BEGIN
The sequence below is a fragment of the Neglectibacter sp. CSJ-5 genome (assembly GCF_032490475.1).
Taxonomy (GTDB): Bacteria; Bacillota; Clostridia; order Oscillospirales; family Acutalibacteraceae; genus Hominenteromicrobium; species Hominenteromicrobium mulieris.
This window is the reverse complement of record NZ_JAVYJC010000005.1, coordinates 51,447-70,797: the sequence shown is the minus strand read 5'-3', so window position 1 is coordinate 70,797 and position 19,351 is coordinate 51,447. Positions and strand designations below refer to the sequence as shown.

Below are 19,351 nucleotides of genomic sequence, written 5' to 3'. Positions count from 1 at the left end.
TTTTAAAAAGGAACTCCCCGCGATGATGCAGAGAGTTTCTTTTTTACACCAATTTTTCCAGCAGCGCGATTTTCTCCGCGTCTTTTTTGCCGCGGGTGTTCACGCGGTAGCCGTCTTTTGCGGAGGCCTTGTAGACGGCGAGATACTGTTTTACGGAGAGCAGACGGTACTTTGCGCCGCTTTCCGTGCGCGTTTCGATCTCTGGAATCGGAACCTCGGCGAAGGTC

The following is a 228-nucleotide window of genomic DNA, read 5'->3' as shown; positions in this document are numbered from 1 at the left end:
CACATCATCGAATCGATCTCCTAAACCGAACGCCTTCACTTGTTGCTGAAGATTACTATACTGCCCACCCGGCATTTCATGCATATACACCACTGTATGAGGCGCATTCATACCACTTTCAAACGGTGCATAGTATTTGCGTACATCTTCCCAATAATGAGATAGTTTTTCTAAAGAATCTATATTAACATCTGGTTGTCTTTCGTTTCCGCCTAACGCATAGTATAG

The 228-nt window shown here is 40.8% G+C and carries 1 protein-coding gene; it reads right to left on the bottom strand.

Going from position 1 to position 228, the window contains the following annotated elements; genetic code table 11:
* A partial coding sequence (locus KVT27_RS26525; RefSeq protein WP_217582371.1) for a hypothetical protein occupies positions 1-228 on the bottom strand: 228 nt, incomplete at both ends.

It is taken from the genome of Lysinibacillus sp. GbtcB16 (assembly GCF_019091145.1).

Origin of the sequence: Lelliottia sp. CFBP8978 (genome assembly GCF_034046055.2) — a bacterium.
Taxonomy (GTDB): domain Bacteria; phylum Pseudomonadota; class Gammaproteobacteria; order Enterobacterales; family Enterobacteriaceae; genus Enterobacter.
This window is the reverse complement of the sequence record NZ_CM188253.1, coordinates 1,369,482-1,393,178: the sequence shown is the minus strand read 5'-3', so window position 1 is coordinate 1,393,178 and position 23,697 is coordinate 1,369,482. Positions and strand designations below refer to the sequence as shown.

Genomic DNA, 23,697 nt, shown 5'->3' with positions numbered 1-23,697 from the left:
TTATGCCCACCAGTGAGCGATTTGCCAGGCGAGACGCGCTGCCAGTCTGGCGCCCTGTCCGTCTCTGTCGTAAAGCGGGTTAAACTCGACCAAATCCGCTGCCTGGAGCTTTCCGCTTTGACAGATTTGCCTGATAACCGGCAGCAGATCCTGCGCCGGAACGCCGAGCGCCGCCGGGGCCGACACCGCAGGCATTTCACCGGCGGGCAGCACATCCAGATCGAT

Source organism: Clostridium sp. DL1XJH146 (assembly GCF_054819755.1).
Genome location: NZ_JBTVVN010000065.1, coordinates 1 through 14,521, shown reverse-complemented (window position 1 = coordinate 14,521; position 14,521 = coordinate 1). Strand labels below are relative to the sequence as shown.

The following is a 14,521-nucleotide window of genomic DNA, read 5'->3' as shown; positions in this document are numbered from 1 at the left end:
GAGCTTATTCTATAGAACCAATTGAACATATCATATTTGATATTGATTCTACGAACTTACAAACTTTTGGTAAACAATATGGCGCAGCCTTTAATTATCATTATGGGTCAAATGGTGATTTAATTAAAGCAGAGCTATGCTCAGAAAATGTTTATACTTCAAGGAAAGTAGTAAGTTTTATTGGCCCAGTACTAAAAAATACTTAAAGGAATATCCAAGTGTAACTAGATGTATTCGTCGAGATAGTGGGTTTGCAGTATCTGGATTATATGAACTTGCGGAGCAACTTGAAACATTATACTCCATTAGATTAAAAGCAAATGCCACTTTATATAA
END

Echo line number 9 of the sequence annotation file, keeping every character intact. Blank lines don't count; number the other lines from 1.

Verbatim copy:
Going from position 1 to position 228, the window contains the following annotated elements; genetic code table 11: